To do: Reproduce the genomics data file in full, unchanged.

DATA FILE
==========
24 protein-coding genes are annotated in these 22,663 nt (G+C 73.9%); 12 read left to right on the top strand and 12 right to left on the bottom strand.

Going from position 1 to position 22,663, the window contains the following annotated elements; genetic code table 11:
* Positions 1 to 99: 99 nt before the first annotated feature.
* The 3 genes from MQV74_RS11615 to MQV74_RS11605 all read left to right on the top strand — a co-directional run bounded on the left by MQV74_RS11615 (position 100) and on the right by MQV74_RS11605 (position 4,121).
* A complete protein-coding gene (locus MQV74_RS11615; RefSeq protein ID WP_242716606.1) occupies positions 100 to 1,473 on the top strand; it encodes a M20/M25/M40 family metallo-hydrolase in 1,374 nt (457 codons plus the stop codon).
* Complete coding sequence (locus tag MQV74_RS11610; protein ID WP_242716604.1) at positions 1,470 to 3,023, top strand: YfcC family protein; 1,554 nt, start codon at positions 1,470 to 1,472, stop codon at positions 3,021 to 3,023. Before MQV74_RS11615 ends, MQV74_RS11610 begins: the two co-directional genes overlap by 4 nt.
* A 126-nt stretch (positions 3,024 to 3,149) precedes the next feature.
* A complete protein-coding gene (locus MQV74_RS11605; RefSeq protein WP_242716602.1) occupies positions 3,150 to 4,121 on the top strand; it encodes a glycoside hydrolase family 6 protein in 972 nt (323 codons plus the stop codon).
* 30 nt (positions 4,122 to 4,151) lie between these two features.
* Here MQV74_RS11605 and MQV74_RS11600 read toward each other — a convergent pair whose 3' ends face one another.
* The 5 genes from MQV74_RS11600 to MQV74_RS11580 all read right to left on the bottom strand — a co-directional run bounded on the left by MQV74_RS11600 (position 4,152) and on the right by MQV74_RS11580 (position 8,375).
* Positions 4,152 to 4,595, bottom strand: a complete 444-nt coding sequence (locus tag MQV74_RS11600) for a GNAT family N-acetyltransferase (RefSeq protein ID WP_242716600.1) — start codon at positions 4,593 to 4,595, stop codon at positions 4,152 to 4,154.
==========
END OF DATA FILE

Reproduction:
24 protein-coding genes are annotated in these 22,663 nt (G+C 73.9%); 12 read left to right on the top strand and 12 right to left on the bottom strand.

Going from position 1 to position 22,663, the window contains the following annotated elements; genetic code table 11:
* Positions 1 to 99: 99 nt before the first annotated feature.
* The 3 genes from MQV74_RS11615 to MQV74_RS11605 all read left to right on the top strand — a co-directional run bounded on the left by MQV74_RS11615 (position 100) and on the right by MQV74_RS11605 (position 4,121).
* A complete protein-coding gene (locus MQV74_RS11615; RefSeq protein ID WP_242716606.1) occupies positions 100 to 1,473 on the top strand; it encodes a M20/M25/M40 family metallo-hydrolase in 1,374 nt (457 codons plus the stop codon).
* Complete coding sequence (locus tag MQV74_RS11610; protein ID WP_242716604.1) at positions 1,470 to 3,023, top strand: YfcC family protein; 1,554 nt, start codon at positions 1,470 to 1,472, stop codon at positions 3,021 to 3,023. Before MQV74_RS11615 ends, MQV74_RS11610 begins: the two co-directional genes overlap by 4 nt.
* A 126-nt stretch (positions 3,024 to 3,149) precedes the next feature.
* A complete protein-coding gene (locus MQV74_RS11605; RefSeq protein WP_242716602.1) occupies positions 3,150 to 4,121 on the top strand; it encodes a glycoside hydrolase family 6 protein in 972 nt (323 codons plus the stop codon).
* 30 nt (positions 4,122 to 4,151) lie between these two features.
* Here MQV74_RS11605 and MQV74_RS11600 read toward each other — a convergent pair whose 3' ends face one another.
* The 5 genes from MQV74_RS11600 to MQV74_RS11580 all read right to left on the bottom strand — a co-directional run bounded on the left by MQV74_RS11600 (position 4,152) and on the right by MQV74_RS11580 (position 8,375).
* Positions 4,152 to 4,595, bottom strand: a complete 444-nt coding sequence (locus tag MQV74_RS11600) for a GNAT family N-acetyltransferase (RefSeq protein ID WP_242716600.1) — start codon at positions 4,593 to 4,595, stop codon at positions 4,152 to 4,154.